BACKGROUND: Single-cell RNA sequencing (scRNA-seq) methods have been advantageous for quantifying cell-to-cell variation by profiling the transcriptomes of individual cells. For scRNA-seq data, variability in gene expression reflects the degree of variation in gene expression from one cell to another. Analyses that focus on cell-cell variability therefore are useful for going beyond changes based on average expression and, instead, identifying genes with homogeneous expression versus those that vary widely from cell to cell.RESULTS: We present a novel statistical framework, scShapes, for identifying differential distributions in single-cell RNA-sequencing data using generalized linear models. Most approaches for differential gene expression detect shifts in the mean value. However, as single-cell data are driven by overdispersion and dropouts, moving beyond means and using distributions that can handle excess zeros is critical. scShapes quantifies gene-specific cell-to-cell variability by testing for differences in the expression distribution while flexibly adjusting for covariates if required. We demonstrate that scShapes identifies subtle variations that are independent of altered mean expression and detects biologically relevant genes that were not discovered through standard approaches.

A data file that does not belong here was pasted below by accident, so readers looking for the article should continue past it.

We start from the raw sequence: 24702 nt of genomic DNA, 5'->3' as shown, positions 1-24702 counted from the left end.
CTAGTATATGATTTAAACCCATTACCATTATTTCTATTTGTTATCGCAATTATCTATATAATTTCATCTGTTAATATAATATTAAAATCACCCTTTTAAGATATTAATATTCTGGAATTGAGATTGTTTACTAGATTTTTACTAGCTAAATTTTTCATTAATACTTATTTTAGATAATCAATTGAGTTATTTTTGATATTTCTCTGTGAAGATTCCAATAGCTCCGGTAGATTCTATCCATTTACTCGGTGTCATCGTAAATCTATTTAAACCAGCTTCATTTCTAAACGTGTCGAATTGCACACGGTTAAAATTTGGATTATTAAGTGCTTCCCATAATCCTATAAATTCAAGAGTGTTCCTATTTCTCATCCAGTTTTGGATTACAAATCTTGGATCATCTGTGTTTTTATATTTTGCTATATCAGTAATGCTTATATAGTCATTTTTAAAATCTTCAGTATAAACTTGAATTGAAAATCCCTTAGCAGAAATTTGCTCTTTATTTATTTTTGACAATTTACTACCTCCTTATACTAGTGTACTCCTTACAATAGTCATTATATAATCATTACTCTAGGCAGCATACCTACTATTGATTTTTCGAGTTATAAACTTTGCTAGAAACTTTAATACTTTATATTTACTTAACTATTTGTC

CONCLUSIONS: This analysis also draws attention to genes that switch distribution shapes from a unimodal distribution to a zero-inflated distribution and raises open questions about the plausible biological mechanisms that may give rise to this, such as transcriptional bursting. Overall, the results from scShapes help to expand our understanding of the role that gene expression plays in the transcriptional regulation of a specific perturbation or cellular phenotype. Our framework scShapes is incorporated into a Bioconductor R package (